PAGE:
Keywords: Age of Onset ; Aged ; Case-Control Studies ; Chromosome Mapping ; Chromosomes, Human, Pair 9/*genetics ; Coronary Artery Disease/genetics ; Female ; Genes, p16 ; *Genetic Predisposition to Disease ; *Genetic Variation ; Genotype ; Haplotypes ; Heterozygote ; Homozygote ; Humans ; Linkage Disequilibrium ; Male ; Middle Aged ; Myocardial Infarction/*genetics ; *Polymorphism, Single Nucleotide ; Risk Factors
    Print ISSN: 0036-8075
    Electronic ISSN: 1095-9203
    Topics: Biology , Chemistry and Pharmacology , Computer Science , Medicine , Natural Sciences in General , Physics
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  • 2
    Publication Date: 2007-08-11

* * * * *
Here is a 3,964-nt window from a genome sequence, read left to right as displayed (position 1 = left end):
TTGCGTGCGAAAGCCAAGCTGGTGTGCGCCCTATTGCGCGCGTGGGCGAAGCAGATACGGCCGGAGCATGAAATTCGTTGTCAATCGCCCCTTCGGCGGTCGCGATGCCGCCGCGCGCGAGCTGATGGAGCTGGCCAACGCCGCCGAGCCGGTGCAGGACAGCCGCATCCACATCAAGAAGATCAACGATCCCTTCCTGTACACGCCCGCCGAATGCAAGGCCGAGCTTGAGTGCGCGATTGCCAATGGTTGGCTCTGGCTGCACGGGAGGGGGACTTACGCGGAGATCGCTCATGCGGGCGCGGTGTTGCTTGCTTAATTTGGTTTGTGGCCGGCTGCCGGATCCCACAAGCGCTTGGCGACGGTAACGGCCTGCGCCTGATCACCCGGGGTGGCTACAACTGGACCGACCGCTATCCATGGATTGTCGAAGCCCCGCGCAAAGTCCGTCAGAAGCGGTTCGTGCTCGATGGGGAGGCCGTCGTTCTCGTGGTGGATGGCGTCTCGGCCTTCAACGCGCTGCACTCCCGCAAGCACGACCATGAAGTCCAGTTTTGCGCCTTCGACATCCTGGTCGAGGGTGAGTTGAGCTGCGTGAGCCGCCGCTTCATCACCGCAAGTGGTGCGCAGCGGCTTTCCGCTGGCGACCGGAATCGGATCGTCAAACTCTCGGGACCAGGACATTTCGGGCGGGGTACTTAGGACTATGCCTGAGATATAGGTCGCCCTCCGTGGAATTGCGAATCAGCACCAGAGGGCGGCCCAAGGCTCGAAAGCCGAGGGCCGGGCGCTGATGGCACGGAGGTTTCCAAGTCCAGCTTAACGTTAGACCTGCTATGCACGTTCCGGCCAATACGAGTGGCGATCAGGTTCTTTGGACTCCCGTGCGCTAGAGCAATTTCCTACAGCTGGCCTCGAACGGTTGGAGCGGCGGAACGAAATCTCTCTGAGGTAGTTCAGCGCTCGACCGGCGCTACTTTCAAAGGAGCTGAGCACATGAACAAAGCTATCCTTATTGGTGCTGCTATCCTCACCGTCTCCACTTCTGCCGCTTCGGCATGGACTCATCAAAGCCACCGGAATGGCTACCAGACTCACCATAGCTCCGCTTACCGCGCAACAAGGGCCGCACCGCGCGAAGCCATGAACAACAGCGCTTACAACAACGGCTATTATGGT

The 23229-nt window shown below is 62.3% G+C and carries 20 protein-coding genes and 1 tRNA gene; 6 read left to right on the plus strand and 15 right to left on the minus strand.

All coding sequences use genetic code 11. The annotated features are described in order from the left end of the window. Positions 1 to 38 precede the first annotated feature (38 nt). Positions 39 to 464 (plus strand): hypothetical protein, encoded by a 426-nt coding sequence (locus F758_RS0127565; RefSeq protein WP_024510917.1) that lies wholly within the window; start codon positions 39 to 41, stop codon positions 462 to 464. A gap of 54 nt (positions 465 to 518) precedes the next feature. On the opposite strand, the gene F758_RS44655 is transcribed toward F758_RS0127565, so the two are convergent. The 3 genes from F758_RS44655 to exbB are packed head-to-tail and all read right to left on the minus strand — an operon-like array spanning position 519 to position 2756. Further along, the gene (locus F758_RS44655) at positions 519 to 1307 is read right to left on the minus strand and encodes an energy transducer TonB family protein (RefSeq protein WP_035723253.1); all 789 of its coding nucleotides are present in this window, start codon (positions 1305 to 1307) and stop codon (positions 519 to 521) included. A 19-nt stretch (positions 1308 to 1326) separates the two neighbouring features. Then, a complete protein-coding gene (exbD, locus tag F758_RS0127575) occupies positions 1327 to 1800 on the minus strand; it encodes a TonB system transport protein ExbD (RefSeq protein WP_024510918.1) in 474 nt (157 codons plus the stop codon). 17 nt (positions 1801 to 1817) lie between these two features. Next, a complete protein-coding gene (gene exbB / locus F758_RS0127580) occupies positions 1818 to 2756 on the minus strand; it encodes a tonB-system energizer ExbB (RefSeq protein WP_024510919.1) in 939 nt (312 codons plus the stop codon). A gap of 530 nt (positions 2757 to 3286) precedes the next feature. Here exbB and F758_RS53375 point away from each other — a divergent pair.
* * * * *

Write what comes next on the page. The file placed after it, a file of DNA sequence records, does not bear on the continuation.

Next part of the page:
Description: Glaucoma is a leading cause of irreversible blindness. A genome-wide search yielded multiple single-nucleotide polymorphisms (SNPs) in the 15q24.1 region associated with glaucoma. Further investigation revealed that the association is confined to exfoliation glaucoma (XFG). Two nonsynonymous SNPs in exon 1 of the gene LOXL1 explain the association, and the data suggest that they confer risk of XFG mainly through exfoliation syndrome (XFS). About 25% of the general population is homozygous for the highest-risk haplotype, and their risk of suffering from XFG is more than 100 times that of individuals carrying only low-risk haplotypes. The population-attributable risk is more than 99%. The product of LOXL1 catalyzes the formation of elastin fibers found to be a major component of the lesions in XFG.〈br /〉〈span class="detail_caption"〉Notes: 〈/span〉Thorleifsson, Gudmar -- Magnusson, Kristinn P -- Sulem, Patrick -- Walters, G Bragi -- Gudbjartsson, Daniel F -- Stefansson, Hreinn -- Jonsson, Thorlakur -- Jonasdottir, Adalbjorg -- Jonasdottir, Aslaug -- Stefansdottir, Gerdur -- Masson, Gisli -- Hardarson, Gudmundur A -- Petursson, Hjorvar -- Arnarsson, Arsaell -- Motallebipour, Mehdi -- Wallerman, Ola -- Wadelius, Claes -- Gulcher, Jeffrey R -- Thorsteinsdottir, Unnur -- Kong, Augustine -- Jonasson, Fridbert -- Stefansson, Kari -- New York, N.Y. -- Science. 2007 Sep 7;317(5843):1397-400. Epub 2007 Aug 9.〈br /〉〈span class="detail_caption"〉Author address: 〈/span〉deCODE genetics Inc, 101 Reykjavik, Iceland.〈br /〉〈span class="detail_caption"〉Record origin:〈/span〉 〈a href="http://www.ncbi.nlm.nih.gov/pubmed/17690259" target="_blank"〉PubMed〈/a〉